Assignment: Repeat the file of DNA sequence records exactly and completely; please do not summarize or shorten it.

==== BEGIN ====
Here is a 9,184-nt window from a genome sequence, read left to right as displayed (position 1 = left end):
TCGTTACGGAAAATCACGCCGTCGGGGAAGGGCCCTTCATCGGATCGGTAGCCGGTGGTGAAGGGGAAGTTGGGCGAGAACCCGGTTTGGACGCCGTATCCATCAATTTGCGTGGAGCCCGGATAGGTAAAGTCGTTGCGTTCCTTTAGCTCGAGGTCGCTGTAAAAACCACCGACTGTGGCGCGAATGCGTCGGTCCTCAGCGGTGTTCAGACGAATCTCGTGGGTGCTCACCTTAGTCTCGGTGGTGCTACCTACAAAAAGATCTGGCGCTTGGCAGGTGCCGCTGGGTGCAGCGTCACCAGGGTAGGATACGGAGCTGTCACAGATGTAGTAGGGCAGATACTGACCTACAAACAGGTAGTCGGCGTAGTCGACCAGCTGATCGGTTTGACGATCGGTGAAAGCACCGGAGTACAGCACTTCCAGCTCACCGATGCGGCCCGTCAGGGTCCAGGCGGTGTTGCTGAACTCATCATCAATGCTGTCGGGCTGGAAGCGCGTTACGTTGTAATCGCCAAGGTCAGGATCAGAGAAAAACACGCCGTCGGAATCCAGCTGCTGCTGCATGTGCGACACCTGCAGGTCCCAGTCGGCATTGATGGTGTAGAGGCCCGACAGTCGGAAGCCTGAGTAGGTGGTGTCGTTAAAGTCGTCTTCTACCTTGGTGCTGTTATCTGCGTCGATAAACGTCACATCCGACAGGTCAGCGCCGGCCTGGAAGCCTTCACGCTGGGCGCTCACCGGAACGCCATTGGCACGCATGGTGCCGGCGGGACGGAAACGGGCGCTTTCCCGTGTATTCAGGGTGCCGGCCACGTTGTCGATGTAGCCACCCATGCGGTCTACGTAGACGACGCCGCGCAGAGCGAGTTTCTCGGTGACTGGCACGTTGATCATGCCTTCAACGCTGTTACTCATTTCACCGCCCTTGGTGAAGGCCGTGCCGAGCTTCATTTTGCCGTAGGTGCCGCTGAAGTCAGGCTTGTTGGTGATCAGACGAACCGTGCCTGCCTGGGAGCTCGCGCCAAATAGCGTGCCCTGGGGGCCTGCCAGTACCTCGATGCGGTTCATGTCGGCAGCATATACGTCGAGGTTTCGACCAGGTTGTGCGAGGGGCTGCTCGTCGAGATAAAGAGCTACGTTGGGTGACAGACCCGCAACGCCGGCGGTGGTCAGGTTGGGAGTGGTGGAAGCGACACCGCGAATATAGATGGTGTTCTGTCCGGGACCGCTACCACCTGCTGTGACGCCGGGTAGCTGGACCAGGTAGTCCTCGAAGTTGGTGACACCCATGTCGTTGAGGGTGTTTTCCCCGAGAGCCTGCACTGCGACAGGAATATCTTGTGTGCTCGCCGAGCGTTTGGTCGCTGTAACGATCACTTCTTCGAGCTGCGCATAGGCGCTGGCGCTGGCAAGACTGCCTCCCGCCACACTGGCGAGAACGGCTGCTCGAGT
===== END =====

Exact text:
Here is a 9,184-nt window from a genome sequence, read left to right as displayed (position 1 = left end):
TCGTTACGGAAAATCACGCCGTCGGGGAAGGGCCCTTCATCGGATCGGTAGCCGGTGGTGAAGGGGAAGTTGGGCGAGAACCCGGTTTGGACGCCGTATCCATCAATTTGCGTGGAGCCCGGATAGGTAAAGTCGTTGCGTTCCTTTAGCTCGAGGTCGCTGTAAAAACCACCGACTGTGGCGCGAATGCGTCGGTCCTCAGCGGTGTTCAGACGAATCTCGTGGGTGCTCACCTTAGTCTCGGTGGTGCTACCTACAAAAAGATCTGGCGCTTGGCAGGTGCCGCTGGGTGCAGCGTCACCAGGGTAGGATACGGAGCTGTCACAGATGTAGTAGGGCAGATACTGACCTACAAACAGGTAGTCGGCGTAGTCGACCAGCTGATCGGTTTGACGATCGGTGAAAGCACCGGAGTACAGCACTTCCAGCTCACCGATGCGGCCCGTCAGGGTCCAGGCGGTGTTGCTGAACTCATCATCAATGCTGTCGGGCTGGAAGCGCGTTACGTTGTAATCGCCAAGGTCAGGATCAGAGAAAAACACGCCGTCGGAATCCAGCTGCTGCTGCATGTGCGACACCTGCAGGTCCCAGTCGGCATTGATGGTGTAGAGGCCCGACAGTCGGAAGCCTGAGTAGGTGGTGTCGTTAAAGTCGTCTTCTACCTTGGTGCTGTTATCTGCGTCGATAAACGTCACATCCGACAGGTCAGCGCCGGCCTGGAAGCCTTCACGCTGGGCGCTCACCGGAACGCCATTGGCACGCATGGTGCCGGCGGGACGGAAACGGGCGCTTTCCCGTGTATTCAGGGTGCCGGCCACGTTGTCGATGTAGCCACCCATGCGGTCTACGTAGACGACGCCGCGCAGAGCGAGTTTCTCGGTGACTGGCACGTTGATCATGCCTTCAACGCTGTTACTCATTTCACCGCCCTTGGTGAAGGCCGTGCCGAGCTTCATTTTGCCGTAGGTGCCGCTGAAGTCAGGCTTGTTGGTGATCAGACGAACCGTGCCTGCCTGGGAGCTCGCGCCAAATAGCGTGCCCTGGGGGCCTGCCAGTACCTCGATGCGGTTCATGTCGGCAGCATATACGTCGAGGTTTCGACCAGGTTGTGCGAGGGGCTGCTCGTCGAGATAAAGAGCTACGTTGGGTGACAGACCCGCAACGCCGGCGGTGGTCAGGTTGGGAGTGGTGGAAGCGACACCGCGAATATAGATGGTGTTCTGTCCGGGACCGCTACCACCTGCTGTGACGCCGGGTAGCTGGACCAGGTAGTCCTCGAAGTTGGTGACACCCATGTCGTTGAGGGTGTTTTCCCCGAGAGCCTGCACTGCGACAGGAATATCTTGTGTGCTCGCCGAGCGTTTGGTCGCTGTAACGATCACTTCTTCGAGCTGCGCATAGGCGCTGGCGCTGGCAAGACTGCCTCCCGCCACACTGGCGAGAACGGCTGCTCGAGT